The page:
Rachel Phillips, BHP Team Learning Scientist
A note from the BHP team: This blog was originally published as a part of BHP’s free, online professional development course, Teaching Big History. To view the article there and learn even more about teaching BHP, visit the Teaching Big History portal.
Some people assert that “listening is the missing part of the literacy puzzle” (Listenwise.com). People’s first exposure to reading and literacy practices is through the experience of having stories told to them. Bedtime stories are one of the common ways younger children hear stories, and it’s also standard practice in elementary schools for teachers to conduct daily read-alouds for their students. There are a multitude of reasons to do this, including getting kids interested in reading more generally, improving their listening skills, strengthening their comprehension skills, and enabling them to access material that they’re not skilled enough to read yet, but they are knowledgeable enough to understand.
When we thought about how we might enable students of our course to access material they can’t yet read but are able to understand, we realized this was a solvable problem. One of the many things I love about BHP is that students of most ages can participate in the activities and watch the videos – and indeed many students can also participate in the readings since we offer multiple Lexile levels of the reading material. However, this does not work for all students. As a solution, we created an audio version of every article in the course so that even more students can participate honestly with the material at some level.
So, what are best practices for using these recordings in the classroom? The science isn’t rock solid here, but here are some general principles we suggest you consider before diving in with your students.
- Match audio to text
- As we mentioned, students can often understand something aurally they can’t understand via text alone. Best practices point to using the highest difficulty level, so that’s what we did—we recorded only the highest Lexile version of each text. Make sure your students have the right text if they’re reading along while listening.
- Follow along!
- This can be hard for students, but if they aren’t matching the audio to the words on the paper, they’re not getting the full benefit. For students who need the audio support, have them follow along using a pen or pencil as a pointer, and check in with them while they follow along, discreetly getting them back to the right spot if they lost their place.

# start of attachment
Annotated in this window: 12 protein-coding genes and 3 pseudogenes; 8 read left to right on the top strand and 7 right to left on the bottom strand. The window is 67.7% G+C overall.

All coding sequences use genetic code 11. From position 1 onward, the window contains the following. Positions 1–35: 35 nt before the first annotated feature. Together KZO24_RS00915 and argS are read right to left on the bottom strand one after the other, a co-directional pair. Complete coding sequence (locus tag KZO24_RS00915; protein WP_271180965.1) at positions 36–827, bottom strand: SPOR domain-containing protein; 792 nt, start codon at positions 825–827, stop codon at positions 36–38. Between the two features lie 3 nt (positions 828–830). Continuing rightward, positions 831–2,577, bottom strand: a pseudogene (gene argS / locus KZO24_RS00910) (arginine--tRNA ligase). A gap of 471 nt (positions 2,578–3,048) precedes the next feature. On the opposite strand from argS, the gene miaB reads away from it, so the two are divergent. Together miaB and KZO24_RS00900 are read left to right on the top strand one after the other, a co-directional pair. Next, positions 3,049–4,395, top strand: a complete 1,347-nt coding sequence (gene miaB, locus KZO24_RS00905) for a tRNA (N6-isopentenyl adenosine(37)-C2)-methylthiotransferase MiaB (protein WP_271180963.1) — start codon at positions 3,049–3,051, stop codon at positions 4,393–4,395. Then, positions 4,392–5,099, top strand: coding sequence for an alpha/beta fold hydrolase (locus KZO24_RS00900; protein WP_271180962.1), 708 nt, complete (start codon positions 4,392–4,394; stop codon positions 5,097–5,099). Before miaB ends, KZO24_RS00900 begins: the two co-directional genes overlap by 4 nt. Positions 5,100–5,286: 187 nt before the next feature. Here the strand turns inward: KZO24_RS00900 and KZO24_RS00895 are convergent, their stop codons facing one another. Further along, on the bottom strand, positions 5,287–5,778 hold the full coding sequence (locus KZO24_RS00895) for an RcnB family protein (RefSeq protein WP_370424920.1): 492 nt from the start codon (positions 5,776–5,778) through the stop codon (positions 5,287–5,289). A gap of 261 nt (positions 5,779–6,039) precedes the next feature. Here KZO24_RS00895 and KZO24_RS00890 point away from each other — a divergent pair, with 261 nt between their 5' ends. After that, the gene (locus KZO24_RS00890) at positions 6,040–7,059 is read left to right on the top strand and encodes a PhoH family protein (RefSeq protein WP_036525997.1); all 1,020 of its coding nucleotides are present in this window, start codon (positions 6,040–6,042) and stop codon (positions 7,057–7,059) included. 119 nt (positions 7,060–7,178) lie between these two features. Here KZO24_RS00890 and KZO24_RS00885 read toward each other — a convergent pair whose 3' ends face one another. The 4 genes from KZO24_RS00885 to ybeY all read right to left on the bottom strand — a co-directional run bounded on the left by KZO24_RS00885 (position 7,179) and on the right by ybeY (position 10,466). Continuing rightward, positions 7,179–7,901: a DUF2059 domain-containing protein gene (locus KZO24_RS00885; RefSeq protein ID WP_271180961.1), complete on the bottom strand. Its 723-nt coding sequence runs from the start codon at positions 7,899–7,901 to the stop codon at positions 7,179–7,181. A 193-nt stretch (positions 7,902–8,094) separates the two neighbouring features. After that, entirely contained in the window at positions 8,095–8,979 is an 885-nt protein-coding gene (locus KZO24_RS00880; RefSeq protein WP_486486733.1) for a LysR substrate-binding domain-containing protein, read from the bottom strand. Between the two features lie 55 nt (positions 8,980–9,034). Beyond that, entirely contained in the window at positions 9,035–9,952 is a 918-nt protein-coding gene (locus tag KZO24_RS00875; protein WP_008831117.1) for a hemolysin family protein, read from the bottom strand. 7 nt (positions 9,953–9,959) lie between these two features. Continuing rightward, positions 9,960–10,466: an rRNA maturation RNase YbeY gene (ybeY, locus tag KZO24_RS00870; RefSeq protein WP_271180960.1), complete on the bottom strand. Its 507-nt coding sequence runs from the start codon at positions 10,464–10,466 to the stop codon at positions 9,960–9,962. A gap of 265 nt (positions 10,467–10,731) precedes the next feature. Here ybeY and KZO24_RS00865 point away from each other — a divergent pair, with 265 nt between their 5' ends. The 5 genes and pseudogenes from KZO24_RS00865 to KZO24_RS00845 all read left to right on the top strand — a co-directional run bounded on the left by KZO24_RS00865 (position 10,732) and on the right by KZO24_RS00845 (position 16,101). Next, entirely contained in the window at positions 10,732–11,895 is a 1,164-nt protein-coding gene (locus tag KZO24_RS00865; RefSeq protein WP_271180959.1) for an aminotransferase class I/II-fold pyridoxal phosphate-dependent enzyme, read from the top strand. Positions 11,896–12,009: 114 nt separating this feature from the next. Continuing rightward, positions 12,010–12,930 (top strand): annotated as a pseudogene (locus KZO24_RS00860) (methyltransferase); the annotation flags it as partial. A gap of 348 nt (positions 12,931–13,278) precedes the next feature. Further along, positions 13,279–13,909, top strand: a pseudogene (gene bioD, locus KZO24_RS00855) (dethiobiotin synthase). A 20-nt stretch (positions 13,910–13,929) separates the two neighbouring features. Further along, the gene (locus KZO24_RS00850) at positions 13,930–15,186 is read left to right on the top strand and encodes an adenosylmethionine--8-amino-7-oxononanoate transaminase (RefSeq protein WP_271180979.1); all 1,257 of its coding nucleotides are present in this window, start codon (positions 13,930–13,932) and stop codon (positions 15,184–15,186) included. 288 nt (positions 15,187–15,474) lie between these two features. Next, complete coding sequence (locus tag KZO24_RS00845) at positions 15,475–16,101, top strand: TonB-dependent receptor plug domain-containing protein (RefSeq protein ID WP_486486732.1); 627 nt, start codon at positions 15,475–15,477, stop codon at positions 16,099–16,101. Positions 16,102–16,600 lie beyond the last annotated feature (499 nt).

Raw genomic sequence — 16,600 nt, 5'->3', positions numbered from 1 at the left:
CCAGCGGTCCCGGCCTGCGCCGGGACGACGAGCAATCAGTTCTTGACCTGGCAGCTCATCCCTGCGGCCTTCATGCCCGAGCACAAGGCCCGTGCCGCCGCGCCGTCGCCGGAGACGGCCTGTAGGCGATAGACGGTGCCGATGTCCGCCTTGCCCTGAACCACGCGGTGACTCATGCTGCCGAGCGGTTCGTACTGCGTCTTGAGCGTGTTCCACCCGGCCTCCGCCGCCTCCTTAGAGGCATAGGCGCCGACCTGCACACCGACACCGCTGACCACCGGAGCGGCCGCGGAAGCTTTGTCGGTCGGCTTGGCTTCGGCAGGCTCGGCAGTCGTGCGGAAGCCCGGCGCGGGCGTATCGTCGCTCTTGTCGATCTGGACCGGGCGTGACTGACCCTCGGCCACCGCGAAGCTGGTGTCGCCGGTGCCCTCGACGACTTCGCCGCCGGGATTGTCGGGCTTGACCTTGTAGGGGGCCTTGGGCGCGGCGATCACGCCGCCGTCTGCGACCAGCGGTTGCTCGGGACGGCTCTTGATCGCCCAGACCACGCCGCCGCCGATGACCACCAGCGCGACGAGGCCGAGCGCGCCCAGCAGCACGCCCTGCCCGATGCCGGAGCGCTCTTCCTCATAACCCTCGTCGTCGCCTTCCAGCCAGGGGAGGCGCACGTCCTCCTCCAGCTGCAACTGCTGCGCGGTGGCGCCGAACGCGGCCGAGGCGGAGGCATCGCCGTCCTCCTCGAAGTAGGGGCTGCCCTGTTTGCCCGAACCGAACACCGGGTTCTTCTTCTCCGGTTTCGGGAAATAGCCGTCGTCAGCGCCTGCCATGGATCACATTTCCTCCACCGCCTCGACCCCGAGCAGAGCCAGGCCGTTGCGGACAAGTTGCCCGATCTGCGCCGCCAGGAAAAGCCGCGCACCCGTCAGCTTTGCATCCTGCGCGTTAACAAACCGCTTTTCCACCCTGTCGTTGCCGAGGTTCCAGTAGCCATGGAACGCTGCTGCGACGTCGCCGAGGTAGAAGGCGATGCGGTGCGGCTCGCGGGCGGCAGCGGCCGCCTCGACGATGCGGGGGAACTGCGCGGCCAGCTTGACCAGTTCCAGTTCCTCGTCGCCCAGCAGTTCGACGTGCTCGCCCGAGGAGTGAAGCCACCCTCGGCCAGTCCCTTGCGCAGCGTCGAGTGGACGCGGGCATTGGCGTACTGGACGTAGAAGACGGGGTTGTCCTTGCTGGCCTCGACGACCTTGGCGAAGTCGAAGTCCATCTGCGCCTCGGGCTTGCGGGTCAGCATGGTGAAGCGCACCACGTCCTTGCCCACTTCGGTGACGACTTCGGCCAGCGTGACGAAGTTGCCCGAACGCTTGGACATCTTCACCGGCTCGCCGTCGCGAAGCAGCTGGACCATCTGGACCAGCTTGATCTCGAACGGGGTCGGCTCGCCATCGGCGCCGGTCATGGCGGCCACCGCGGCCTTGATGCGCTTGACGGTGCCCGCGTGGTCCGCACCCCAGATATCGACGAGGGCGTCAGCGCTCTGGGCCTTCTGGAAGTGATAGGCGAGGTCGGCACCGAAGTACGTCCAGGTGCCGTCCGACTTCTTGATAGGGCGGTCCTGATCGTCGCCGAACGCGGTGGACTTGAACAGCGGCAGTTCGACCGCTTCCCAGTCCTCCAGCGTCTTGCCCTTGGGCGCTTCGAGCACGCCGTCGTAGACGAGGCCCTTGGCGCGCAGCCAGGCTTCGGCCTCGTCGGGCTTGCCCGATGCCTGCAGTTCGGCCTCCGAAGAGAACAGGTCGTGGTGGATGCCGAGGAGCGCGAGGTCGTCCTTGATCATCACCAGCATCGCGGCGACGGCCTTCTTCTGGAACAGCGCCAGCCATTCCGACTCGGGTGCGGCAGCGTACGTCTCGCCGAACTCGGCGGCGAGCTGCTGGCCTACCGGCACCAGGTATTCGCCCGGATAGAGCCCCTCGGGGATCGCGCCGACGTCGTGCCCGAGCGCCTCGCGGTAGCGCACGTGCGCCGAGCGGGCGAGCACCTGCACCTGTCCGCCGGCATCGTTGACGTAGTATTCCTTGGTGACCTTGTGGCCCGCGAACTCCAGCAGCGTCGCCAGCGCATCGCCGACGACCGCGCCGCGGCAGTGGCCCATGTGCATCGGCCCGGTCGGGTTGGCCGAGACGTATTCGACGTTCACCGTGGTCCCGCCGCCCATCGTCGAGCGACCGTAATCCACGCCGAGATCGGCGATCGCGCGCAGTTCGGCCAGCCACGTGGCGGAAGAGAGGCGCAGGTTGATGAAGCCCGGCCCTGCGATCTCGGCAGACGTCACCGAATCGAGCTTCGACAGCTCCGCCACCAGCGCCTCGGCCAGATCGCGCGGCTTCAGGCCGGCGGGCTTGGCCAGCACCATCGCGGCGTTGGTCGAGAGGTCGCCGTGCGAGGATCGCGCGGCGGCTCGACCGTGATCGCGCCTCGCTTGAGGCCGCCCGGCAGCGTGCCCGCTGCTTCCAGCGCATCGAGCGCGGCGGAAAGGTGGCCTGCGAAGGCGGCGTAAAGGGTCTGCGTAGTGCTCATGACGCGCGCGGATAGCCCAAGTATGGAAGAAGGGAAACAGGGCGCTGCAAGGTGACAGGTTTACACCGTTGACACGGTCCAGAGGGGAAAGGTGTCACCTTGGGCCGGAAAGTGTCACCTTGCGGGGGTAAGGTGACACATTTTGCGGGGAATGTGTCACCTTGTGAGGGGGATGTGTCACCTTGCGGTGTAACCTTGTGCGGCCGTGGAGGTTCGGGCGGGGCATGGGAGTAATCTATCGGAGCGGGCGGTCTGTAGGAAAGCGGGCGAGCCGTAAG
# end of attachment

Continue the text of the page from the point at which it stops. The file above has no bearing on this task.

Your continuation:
- Listening ≠ reading
- Listening alone equates to more of a skim, which is the first read in the Three Close Reads process.
- Aural comprehension is generally about 20 percent of reading comprehension. There are a bunch of studies that have tried to determine how much people understand and retain when they listen to an audio recording of a text versus actually reading that text, and that’s where the 20% comes from.
- Management can be tricky
- Before using audio, consider whether you’re using it for an entire class, or for individual students. If individual students, make sure you have enough headphones so students can listen along. Check in with students if they are using headphones – it can be easy to get lost.
- If using whole class audio, make sure students know to follow along, and also be sure they have some way to signal to you if they get lost. Students who need extra reading supports are often self-conscious about it, so for some students, you might want to find a discreet signal.
- Voice actors we are not
- These articles are read by some of our very own BHP teachers. They did a great job! However, we may not have edited all of these perfectly, so if you find anything amiss, please let us know! It can also be fun to challenge students to look for errors – this tends to encourage them to follow along closely!
Over time, you’ll most certainly get into a rhythm with your own students in terms of how you approach using audio. You’ll probably also start to figure out some excellent management tips to share with your fellow teachers. As you start to use audio more, please post about your challenges and successes on Yammer!
Author: Rachel Phillips is a learning scientist who develops curriculum and conducts research for the Big History Project. She has taught at the K-12, college, and graduate levels. Rachel was formerly Director of Research and Evaluation at Code.org. Prior to that, she was faculty at the University of Washington and program director for a National Science Foundation-funded research project. She approaches all her work from an interdisciplinary perspective.